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"No ordinary misfortune, no or­dinary misgovernment will do so much to make a nation wretched as the constant progress of phys­ical knowledge and the constant effort of every man to better him­self will do to make a nation pros­perous. It has often been found that profuse expenditure, heavy taxation, absurd commercial re­strictions, corrupt tribunals, dis­astrous wars, seditions, persecu­tions, conflagrations, inundations, have not been able to destroy capi­tal as fast as the exertions of pri­vate citizens have been able to create it."

So, in the mid-nineteenth cen­tury, wrote Thomas Babington Macaulay in the chapter of his famous History of England de­scribing the state of the country in 1685.

It could easily be proved, he went on, that the national wealth of England had been almost un­interruptedly increasing for at least the six preceding centuries. For example, "in spite of malad­ministration, of extravagance, of public bankruptcy, of two costly and unsuccessful wars, of the pes­tilence and of the fire, it was greater on the day of the death of Charles the Second than on the day of his Restoration." And this economic progress had been pro­ceeding during the nineteenth cen­tury with "accelerated velocity."

Claiming the Credit

Macaulay was calling attention to a fact of the first importance, but one that is constantly over­looked. It is systematically ignored today by nearly all governments, who are, at least by implication, constantly claiming for their own policies all the credit for all the economic improvement during their term of office.

This has been especially true since gross-national-product sta­tistics have been compiled. Spokes­men for the Truman Administra­tion boasted that the GNP in­creased from $211 billion in 1944 to $347 billion in 1952. Spokesmen for President Eisenhower pointed to the increase to $503 billion in 1960; spokesmen for President Kennedy to the increase to $584 billion in 1963; and spokesmen for President Johnson to the increase to $670 billion in 1965. But it re­mains to be determined to what extent these increases (even after allowance is made for a constant rise of dollar prices) were because or in spite of the government poli­cies followed.

Most European governments boast an even faster "economic growth," since the end of World War II, in their countries than in our own. But by far the greatest part of the credit for this growth must be given to the efforts of private citizens of these countries to improve their own condition. If the governments also deserve some credit, it is chiefly because they did not put too many restrictions and deterrents in the way.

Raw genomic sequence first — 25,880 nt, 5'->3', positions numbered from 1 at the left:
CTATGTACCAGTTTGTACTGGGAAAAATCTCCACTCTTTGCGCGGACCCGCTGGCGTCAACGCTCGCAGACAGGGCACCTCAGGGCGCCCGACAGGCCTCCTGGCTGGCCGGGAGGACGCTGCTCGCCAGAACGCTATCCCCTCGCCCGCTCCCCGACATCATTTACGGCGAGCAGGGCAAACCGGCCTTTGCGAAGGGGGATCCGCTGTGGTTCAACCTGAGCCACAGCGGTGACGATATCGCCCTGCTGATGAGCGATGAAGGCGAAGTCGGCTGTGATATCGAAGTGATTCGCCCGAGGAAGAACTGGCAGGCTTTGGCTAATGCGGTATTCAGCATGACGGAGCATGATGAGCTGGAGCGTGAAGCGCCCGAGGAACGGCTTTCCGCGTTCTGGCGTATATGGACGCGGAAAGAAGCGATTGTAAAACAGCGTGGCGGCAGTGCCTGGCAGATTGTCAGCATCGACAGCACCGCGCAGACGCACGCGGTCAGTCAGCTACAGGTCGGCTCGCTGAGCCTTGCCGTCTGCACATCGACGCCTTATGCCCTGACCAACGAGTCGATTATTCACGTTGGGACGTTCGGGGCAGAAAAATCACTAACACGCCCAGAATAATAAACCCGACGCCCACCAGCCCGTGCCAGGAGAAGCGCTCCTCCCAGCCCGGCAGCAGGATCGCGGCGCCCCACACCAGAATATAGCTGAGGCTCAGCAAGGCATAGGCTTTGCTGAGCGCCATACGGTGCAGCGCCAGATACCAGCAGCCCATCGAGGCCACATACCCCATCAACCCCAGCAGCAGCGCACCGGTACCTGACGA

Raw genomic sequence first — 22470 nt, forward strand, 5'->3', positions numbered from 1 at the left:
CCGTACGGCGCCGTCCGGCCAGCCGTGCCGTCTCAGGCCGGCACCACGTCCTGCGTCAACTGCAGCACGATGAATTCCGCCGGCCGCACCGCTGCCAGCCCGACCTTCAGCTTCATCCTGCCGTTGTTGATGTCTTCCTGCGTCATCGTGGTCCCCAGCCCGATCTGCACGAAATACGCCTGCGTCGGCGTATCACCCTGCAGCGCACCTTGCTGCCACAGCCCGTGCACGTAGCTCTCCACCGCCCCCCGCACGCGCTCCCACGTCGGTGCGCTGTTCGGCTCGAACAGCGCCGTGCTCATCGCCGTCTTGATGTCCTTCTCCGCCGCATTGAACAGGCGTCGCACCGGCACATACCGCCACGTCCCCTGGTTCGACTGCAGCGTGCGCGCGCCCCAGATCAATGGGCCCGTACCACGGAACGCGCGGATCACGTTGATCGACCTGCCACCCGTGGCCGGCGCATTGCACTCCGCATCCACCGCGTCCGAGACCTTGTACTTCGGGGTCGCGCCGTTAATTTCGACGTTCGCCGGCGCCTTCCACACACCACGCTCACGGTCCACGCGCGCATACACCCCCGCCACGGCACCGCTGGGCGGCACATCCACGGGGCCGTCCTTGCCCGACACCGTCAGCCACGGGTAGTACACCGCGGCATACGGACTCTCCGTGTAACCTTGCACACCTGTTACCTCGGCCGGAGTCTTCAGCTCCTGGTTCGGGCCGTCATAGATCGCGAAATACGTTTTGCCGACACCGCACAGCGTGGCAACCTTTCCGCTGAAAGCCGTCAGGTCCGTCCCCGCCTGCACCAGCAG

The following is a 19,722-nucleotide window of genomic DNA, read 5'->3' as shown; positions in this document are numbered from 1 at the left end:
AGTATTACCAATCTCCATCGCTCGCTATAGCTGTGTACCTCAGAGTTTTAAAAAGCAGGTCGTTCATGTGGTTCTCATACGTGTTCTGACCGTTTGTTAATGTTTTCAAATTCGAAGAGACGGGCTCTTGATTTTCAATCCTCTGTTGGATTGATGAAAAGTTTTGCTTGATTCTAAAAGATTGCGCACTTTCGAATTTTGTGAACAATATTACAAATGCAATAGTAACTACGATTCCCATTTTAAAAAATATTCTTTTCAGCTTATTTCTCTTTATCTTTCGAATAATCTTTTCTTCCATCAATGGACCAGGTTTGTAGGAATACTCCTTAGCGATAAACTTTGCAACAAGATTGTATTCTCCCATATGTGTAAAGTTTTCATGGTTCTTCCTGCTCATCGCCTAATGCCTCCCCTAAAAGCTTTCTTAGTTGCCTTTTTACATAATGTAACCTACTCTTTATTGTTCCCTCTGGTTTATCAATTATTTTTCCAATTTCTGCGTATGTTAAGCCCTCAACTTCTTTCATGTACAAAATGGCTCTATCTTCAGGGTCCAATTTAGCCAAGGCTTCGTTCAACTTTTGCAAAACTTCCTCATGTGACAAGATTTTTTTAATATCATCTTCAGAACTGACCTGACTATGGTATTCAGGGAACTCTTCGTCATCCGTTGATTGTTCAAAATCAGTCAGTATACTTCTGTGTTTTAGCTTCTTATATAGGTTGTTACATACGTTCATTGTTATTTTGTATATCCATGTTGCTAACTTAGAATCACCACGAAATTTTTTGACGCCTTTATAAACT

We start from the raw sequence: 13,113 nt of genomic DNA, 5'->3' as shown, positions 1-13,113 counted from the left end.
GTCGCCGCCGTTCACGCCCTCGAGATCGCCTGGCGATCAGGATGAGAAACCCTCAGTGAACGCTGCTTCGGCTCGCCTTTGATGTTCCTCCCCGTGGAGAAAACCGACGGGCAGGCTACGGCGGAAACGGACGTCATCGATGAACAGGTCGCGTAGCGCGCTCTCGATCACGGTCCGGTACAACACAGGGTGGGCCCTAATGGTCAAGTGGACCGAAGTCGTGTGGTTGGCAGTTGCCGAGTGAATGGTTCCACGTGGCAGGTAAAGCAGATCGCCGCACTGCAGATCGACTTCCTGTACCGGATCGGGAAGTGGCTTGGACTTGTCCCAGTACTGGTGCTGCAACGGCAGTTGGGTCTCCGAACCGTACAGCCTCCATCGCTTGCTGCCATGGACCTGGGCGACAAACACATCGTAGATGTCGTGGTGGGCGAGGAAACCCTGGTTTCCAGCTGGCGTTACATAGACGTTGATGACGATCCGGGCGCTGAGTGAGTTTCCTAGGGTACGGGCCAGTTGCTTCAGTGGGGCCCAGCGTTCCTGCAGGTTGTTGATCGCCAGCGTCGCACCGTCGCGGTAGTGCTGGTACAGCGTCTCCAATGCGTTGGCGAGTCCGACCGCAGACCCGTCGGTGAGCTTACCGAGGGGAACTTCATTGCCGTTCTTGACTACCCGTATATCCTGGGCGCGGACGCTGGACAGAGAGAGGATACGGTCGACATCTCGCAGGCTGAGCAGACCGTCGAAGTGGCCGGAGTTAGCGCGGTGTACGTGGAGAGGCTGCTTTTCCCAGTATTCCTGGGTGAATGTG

Usual and Expected

The great fact that Macaulay emphasized, "the constant effort of every man to better himself," is important not only as it affects the question of who or what should receive the main credit for eco­nomic progress. It is the tremen­dously reassuring fact that all of us would do well to keep in mind as we read our daily newspapers. Too many of us become dis­heartened anew every morning as we read the sorry record of ac­cidents, divorces, quarrels, un­employment, diseases, deaths, bur­glaries, muggings, murders, riots, looting, racial violence, strikes, fires, revolts, revolutions, and war, as well as droughts, floods, and other natural disasters. We forget that the newspapers print the "news," and that the news means the unusual and unexpected.

We do not pick up our news­paper and read such items as "Strange case of virtue in the Bronx" or "More than 70 million people all over the United States went to their jobs yesterday morn­ing, working in factories, offices, and on farms till late afternoon. The police did not interfere." We do not read such items because they are the usual and the ex­pected.

The normal thing, in short, is not merely that most people are leading peaceable lives, but that most people are daily working and producing. Many are producing just enough to meet their current living expenses, but others are able to save something—in brief, to accumulate the capital, the money to create the new tools and equipment, that will make not only themselves but later genera­tions constantly more produc­tive.

Copyright Newsweek, Inc., September 27, 1965, and Henry Hazlitt.

Henry Hazlitt
Henry Hazlitt

Henry Hazlitt (1894-1993) was the great economic journalist of the 20th century. He is the author of Economics in One Lesson among 20 other books. See his complete bibliography. He was chief editorial writer for the New York Times, and wrote weekly for Newsweek. He served in an editorial capacity at The Freeman and was a board member of the Foundation for Economic Education.